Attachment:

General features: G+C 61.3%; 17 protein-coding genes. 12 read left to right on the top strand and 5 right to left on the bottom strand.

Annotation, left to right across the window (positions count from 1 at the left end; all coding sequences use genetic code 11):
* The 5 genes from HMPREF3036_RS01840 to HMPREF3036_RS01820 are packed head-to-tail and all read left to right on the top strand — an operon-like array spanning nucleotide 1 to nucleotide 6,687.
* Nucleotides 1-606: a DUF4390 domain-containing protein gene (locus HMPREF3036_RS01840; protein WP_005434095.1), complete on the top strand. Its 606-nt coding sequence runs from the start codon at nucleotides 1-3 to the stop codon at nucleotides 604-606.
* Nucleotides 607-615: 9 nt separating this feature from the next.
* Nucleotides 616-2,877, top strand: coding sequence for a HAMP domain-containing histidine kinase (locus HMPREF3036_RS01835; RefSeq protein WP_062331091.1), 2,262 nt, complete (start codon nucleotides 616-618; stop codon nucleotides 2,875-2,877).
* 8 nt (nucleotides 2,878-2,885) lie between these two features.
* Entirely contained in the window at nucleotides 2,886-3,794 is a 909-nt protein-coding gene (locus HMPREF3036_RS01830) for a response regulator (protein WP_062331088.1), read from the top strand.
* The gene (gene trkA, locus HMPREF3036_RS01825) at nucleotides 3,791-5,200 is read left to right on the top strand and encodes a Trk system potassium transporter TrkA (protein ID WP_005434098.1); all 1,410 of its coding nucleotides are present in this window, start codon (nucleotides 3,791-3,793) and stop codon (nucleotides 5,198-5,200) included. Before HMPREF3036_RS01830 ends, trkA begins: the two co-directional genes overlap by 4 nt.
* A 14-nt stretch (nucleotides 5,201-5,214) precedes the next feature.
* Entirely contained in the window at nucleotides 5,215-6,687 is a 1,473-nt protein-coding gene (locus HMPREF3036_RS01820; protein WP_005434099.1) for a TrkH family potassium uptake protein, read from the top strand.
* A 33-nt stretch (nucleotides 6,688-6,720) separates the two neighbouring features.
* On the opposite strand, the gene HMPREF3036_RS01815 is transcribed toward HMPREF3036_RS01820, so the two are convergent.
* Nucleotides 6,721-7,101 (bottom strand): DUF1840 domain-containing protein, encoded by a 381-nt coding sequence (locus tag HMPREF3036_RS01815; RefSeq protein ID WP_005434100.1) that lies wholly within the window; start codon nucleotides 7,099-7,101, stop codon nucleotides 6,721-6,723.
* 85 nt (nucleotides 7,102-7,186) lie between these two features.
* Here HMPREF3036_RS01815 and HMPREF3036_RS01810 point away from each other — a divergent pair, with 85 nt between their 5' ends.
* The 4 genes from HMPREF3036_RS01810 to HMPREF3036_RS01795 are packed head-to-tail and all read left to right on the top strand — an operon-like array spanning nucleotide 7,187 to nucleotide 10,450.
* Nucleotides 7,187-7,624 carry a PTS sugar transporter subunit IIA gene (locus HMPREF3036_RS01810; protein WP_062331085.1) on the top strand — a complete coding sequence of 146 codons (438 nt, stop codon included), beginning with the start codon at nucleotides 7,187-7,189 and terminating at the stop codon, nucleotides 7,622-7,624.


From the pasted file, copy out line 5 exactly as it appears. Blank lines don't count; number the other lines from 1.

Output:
* Nucleotides 607-615: 9 nt separating this feature from the next.